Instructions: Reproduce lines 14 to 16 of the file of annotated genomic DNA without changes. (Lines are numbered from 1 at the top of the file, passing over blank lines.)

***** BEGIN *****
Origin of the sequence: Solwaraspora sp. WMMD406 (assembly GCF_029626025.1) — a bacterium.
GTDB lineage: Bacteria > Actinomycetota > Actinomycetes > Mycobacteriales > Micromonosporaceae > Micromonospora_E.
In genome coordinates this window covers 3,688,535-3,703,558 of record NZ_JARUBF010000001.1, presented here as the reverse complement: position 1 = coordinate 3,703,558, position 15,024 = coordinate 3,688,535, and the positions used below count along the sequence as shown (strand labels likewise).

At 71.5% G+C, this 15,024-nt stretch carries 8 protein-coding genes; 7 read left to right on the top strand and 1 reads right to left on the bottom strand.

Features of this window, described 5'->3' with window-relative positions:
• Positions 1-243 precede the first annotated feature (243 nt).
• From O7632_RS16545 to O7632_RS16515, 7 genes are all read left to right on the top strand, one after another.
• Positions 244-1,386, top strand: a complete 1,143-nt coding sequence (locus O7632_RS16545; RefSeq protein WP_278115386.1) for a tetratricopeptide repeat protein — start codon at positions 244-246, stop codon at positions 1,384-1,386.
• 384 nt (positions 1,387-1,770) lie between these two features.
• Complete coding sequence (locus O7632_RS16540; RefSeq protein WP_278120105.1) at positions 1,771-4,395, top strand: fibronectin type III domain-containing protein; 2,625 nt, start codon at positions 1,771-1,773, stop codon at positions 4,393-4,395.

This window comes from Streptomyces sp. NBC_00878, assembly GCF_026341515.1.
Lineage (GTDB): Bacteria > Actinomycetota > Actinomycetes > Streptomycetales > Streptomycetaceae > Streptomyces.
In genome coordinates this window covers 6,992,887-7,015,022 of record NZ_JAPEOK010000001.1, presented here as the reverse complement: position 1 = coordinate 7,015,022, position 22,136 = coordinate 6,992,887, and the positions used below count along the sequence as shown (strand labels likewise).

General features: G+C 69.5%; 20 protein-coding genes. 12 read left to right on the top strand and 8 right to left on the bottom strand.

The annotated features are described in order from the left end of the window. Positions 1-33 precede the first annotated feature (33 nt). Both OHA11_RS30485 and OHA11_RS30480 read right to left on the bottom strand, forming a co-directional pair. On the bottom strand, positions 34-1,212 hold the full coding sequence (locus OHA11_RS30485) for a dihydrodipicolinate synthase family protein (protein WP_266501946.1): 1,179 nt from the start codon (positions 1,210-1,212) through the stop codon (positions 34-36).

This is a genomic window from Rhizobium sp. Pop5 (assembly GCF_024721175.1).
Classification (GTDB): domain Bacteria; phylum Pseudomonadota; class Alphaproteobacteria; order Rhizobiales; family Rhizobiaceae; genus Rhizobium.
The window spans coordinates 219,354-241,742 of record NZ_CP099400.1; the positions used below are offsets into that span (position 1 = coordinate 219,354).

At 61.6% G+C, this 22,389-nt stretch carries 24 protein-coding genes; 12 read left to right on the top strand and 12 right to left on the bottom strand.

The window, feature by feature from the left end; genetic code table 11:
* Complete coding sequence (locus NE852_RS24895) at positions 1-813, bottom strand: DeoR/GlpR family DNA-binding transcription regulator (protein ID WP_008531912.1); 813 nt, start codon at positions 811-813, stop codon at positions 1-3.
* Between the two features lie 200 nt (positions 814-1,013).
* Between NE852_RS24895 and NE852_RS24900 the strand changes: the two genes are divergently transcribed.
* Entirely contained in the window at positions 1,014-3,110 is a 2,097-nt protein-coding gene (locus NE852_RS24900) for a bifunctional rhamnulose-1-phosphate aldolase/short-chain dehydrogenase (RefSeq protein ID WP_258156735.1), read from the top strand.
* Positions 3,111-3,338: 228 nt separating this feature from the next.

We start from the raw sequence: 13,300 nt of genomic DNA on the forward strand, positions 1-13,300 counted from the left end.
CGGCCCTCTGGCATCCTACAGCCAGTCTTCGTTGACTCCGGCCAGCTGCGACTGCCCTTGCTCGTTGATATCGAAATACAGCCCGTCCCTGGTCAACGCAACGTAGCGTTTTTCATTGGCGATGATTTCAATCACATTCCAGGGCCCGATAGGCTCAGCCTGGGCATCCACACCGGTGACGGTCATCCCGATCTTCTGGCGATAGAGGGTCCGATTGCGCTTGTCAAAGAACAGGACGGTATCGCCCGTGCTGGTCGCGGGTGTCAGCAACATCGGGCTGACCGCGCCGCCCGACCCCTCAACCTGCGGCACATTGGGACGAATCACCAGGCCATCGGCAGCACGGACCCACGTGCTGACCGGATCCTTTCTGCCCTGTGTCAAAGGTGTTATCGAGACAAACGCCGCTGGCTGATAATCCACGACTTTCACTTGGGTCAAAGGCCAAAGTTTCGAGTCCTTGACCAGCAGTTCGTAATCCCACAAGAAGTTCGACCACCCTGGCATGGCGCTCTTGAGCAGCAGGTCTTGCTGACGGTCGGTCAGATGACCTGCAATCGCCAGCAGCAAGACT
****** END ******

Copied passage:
General features: G+C 69.5%; 20 protein-coding genes. 12 read left to right on the top strand and 8 right to left on the bottom strand.

The annotated features are described in order from the left end of the window. Positions 1-33 precede the first annotated feature (33 nt). Both OHA11_RS30485 and OHA11_RS30480 read right to left on the bottom strand, forming a co-directional pair. On the bottom strand, positions 34-1,212 hold the full coding sequence (locus OHA11_RS30485) for a dihydrodipicolinate synthase family protein (protein WP_266501946.1): 1,179 nt from the start codon (positions 1,210-1,212) through the stop codon (positions 34-36).

This is a genomic window from Rhizobium sp. Pop5 (assembly GCF_024721175.1).